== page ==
Whenever I tell someone I don’t have a mobile phone, someone always tells me that I can have their old one. This I find very kind and generous – the problem is, I don’t have a mobile phone because I don’t want one, not because there isn’t an endless pit of them lying around! Unless you have a fetish for new, shiny things, there really is no need to ever buy a mobile phone again. If you get one with a pay-as-you-go SIM card in it, you’ll be able to receive calls for free – I used one like this for three years.

Once you have your computer, you then have to decide what operating system and programmes you want to run on it.

Free Communication

As you may have guessed by now, I’m not a fan of mobile phones, for any number of reasons – their reported effects on bee populations, the fact we’re instantly contactable at any hour of the day or night for both work and pleasure, and the way they have cunningly convinced us that we can no longer live without them. On the surface, they look off-grid, as they are not connected to anything, especially if you power them using solar. However, the grid they are connected to is an invisible one – the fact we can’t see it doesn’t mean it isn’t there.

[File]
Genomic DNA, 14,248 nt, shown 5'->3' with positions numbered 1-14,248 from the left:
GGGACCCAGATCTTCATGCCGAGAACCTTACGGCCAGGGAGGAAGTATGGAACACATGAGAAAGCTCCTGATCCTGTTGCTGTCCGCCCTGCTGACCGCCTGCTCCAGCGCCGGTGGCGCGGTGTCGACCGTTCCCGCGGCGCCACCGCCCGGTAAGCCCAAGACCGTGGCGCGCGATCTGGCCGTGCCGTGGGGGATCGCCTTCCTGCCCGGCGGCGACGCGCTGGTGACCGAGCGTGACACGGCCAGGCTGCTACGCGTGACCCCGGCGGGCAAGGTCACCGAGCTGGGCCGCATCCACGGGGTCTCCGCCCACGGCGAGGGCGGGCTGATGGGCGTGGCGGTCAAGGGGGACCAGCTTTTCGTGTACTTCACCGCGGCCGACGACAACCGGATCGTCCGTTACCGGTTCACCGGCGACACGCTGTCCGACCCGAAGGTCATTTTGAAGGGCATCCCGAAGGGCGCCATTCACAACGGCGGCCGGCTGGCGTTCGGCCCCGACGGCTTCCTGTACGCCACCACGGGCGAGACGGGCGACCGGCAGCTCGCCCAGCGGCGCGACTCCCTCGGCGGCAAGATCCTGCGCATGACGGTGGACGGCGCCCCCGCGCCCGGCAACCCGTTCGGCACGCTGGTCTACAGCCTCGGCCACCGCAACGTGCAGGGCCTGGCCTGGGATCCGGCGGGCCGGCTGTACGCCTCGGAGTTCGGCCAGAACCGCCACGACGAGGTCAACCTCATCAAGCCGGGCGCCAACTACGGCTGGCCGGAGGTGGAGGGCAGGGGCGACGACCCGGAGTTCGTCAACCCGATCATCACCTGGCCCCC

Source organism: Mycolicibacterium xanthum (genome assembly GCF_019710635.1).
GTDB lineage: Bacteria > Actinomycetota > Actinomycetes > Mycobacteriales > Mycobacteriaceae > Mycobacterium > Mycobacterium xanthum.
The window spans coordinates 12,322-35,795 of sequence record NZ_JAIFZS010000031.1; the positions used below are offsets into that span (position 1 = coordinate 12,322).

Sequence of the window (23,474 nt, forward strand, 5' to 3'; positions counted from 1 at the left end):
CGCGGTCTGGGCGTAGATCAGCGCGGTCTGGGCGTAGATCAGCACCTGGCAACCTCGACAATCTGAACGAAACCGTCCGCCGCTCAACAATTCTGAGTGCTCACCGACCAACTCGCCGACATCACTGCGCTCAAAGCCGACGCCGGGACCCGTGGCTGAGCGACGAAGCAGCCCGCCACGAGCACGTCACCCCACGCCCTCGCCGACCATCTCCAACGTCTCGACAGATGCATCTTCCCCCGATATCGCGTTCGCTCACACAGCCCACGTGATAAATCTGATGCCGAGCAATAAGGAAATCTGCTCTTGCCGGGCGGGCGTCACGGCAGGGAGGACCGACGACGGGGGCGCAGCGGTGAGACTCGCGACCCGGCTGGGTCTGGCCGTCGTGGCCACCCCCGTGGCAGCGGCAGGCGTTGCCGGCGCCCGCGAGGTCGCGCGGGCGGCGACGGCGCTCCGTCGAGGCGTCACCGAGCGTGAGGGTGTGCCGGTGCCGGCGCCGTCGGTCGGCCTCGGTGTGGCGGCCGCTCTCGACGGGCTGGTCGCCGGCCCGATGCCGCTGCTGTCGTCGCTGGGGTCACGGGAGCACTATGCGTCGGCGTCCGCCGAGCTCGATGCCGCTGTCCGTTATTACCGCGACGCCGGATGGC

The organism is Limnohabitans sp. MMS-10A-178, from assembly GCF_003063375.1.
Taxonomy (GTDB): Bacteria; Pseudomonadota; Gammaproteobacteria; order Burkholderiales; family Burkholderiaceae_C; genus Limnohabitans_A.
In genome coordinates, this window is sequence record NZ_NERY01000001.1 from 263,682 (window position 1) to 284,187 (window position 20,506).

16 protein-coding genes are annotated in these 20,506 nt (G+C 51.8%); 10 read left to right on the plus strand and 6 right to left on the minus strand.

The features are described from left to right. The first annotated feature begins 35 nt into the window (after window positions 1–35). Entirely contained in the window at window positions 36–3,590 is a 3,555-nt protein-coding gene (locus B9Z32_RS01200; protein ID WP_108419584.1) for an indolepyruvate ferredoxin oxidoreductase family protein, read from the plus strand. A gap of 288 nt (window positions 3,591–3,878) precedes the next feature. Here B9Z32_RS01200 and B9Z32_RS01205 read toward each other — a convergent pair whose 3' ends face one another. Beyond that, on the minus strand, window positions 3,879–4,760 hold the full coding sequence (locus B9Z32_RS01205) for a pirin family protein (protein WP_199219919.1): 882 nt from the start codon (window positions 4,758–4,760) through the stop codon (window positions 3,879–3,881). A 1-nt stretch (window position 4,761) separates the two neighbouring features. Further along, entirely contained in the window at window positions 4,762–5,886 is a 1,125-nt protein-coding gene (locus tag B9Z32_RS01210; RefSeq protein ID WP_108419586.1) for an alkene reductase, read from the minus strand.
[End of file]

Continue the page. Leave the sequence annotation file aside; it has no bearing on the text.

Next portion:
I’m often surprised by how few people use Skype,(231) which enables people to talk to each other for nothing. It isn’t as convenient as a mobile, and because of the cheap calls you can make on the latter its appeal is diminishing. However, if you want to live moneylessly and still communicate with faraway family or friends, I’d suggest using it for all telephone and video calls, at a location where you can get free access to the internet.